Who is out there, what will you get and what will it cost for more? I did a bit of research to see what’s being offered and at what cost.
I found several companies offering the type of service that I wanted: Apple, Amazon, Dropbox, SugarSync, ZumoDrive, MemoPal, and Box.
All offered between 1gb and 5gb of free storage and then plans if you needed more. Companies like Apple and Amazon will allow you to store products purchased from their services without any limit, so you could have several hunderd GB of music stored on Apple or Amazon and it won’t cut into your free space.
Most offered an iOS app or Android front-end. There were some that also offered Windows and BB applications as well, but I wasn’t interested in those.
I’ve not looked at any other platforms other than mobile, as the intention is to look at mobile solutions I’ve also not considered pure storage type of services (for backup purposes only) as my needs are primarily to be able to store photos and HD video to an online service that I can access through an Android or iOS app over several devices.
While all these services did offer something for free, I really wanted TRUE unlimited space and well, there isn’t anything out there — at least nothing I was able to find. So that’s when I started looking at GPL solutions that I could implement onto one of my own domains. The one I found most promoted and talked about was something called ownCloud.
Some of the information that follows is taken directly from ownCloud.org, I’ve added my own emphasis in certain places to stress things that were important to me:
ownCloud started with a keynote by Frank Karlitschek at Camp KDE’10 where he talked about the need of a self-controlled free and open source cloud. It is part of KDE’s, a project connecting you with your peers in the community. The Social Desktop aims to bring the power of online communities and group collaboration to desktop applications. What’s more, the Social Desktop integrates sharing and exchanging knowledge into your apps.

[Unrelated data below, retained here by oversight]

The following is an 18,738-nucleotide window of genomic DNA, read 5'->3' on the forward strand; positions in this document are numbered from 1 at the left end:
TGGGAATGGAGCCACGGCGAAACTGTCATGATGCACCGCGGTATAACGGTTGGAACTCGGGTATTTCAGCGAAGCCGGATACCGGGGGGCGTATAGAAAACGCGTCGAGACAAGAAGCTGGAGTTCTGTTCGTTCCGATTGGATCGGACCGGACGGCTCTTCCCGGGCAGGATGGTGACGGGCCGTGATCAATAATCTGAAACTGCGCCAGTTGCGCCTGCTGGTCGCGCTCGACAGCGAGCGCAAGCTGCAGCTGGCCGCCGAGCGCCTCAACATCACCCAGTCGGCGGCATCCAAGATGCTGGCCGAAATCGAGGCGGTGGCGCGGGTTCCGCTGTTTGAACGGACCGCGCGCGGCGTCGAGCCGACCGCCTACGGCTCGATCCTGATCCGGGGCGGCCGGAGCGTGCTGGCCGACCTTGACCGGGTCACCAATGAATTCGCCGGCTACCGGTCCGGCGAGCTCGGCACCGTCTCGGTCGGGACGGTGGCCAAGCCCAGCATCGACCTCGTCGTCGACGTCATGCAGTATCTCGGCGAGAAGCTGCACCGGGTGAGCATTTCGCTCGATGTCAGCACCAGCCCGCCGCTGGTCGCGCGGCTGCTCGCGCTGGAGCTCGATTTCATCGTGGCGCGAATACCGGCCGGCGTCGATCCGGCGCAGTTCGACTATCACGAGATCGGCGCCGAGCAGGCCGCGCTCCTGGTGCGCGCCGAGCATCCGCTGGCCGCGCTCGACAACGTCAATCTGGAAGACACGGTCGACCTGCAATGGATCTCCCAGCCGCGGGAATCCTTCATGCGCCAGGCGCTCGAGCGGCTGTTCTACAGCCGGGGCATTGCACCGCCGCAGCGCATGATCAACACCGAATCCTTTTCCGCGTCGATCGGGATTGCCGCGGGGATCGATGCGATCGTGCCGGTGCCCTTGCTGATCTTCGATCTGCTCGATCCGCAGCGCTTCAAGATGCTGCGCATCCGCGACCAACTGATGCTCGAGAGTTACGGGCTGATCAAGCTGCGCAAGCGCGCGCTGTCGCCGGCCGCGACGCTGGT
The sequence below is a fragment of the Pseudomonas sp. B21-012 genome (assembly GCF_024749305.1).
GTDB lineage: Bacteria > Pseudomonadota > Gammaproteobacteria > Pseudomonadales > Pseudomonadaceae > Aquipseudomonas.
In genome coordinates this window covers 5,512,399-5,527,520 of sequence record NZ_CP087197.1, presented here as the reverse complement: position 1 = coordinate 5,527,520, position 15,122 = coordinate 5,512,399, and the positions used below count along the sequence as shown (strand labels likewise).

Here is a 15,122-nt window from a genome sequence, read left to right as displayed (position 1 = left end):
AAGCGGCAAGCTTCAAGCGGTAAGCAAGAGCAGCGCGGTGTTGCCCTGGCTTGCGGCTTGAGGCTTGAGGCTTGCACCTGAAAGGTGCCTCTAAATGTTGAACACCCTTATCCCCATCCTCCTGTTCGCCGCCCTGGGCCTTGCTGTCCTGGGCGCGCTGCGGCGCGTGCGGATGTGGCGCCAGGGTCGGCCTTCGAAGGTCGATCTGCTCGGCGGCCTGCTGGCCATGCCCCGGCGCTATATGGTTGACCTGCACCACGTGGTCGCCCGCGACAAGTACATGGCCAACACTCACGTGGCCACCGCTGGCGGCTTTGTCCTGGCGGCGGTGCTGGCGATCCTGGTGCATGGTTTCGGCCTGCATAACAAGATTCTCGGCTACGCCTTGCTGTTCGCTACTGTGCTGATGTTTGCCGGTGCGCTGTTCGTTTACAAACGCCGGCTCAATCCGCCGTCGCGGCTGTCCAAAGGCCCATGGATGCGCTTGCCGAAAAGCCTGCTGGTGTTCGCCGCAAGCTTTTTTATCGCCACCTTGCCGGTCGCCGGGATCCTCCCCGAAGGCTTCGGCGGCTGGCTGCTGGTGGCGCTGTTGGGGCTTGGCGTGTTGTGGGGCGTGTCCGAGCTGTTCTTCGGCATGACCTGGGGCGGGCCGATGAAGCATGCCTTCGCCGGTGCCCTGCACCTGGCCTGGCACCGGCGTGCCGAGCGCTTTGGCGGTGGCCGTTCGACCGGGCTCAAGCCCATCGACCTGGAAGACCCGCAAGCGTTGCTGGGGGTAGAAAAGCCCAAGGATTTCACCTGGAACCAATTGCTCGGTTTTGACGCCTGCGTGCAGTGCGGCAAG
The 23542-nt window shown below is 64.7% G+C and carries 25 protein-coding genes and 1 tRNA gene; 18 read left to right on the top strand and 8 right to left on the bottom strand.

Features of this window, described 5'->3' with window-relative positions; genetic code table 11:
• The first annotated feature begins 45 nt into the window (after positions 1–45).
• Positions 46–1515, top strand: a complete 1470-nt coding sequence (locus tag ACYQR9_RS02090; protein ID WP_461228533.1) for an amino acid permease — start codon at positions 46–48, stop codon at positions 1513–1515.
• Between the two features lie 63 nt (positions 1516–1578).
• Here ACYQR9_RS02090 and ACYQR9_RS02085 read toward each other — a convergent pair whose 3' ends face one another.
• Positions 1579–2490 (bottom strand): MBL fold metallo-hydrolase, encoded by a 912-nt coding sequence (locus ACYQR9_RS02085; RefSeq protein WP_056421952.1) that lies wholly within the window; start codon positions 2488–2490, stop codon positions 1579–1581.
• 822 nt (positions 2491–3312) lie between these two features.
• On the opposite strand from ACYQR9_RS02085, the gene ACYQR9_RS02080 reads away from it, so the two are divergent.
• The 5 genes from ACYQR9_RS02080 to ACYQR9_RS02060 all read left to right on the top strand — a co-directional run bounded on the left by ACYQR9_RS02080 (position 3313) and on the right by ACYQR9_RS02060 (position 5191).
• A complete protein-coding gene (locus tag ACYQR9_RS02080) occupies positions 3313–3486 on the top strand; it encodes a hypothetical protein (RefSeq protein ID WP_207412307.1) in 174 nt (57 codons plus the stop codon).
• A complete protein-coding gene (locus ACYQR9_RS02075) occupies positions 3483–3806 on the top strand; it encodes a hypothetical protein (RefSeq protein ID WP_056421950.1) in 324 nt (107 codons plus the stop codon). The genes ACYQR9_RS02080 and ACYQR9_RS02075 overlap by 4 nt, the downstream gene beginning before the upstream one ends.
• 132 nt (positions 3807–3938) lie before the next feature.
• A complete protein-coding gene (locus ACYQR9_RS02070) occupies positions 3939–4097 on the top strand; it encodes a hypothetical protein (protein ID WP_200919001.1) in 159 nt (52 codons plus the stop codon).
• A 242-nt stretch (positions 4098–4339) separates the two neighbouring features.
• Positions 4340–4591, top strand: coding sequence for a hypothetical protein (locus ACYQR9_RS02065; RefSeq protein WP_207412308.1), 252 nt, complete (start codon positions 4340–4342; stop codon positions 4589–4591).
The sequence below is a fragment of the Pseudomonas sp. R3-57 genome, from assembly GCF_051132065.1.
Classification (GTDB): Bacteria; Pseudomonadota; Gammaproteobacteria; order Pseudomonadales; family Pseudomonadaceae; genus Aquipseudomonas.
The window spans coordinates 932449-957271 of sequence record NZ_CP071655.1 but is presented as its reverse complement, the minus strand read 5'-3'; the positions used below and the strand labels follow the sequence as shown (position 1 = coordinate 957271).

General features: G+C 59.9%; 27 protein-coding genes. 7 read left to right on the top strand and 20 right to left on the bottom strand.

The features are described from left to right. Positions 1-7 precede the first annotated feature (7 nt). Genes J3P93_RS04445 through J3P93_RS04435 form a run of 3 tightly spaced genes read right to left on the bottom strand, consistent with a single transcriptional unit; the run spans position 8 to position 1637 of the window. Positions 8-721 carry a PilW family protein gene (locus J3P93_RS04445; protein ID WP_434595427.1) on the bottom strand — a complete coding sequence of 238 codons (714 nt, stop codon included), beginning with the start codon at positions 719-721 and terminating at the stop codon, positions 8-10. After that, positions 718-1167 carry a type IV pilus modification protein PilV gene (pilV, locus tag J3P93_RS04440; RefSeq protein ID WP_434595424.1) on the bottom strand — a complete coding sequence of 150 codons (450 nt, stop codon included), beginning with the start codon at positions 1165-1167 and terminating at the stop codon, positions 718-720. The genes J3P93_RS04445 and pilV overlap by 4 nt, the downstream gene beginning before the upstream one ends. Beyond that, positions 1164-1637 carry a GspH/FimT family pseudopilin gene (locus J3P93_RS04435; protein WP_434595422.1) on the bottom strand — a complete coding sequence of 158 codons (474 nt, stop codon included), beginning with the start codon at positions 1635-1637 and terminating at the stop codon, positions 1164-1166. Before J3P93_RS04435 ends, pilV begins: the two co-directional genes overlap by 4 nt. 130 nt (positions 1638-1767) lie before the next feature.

They don’t currently have a version of the client for Android, but one is in the works – you can find a beta version at http://gitorious.org/owncloud/android. However there is a WebDAV client available for Android, iOS and BB available at http://seanashton.net/webdav/.
I have only started to work with ownCloud and hope to get some time to install it in the next few weeks on one of my domains. Once I’ve had a chance to install it, use it on my iOS and Android devices I will provide an update.
Setting up ownCloud will require some technical skills, it’s not as easy as installing WordPress - however if you’re inclined to try it yourself you can learn more about ownCloud by visiting their site at http://www.ownCloud.org. To learn more about what ownCloud can to today visit http://owncloudtest.blogspot.com/2011/06/what-you-can-do-with-owncoud-today.html. Development is ongoing, here is the latest post of recent enhancements and additions to the application http://owncloudtest.blogspot.com/2011/08/new-in-owncloud-overview.html.
A whole bunch of goodness has been added to ownCloud – check the blog post http://owncloudtest.blogspot.com/2011/08/new-in-owncloud-overview.html for more details:
- Contact syncing
- Tomahwak media player
- Interface improvements
I’m really looking forward to installing ownCloud and working with it on my Andriod and iOS devices.
If you’ve installed ownCloud and are working with it, I’d love to hear from you – what challenges did you have when setting this up? Is it meeting your expectations? What should someone be aware of when installing ownCloud?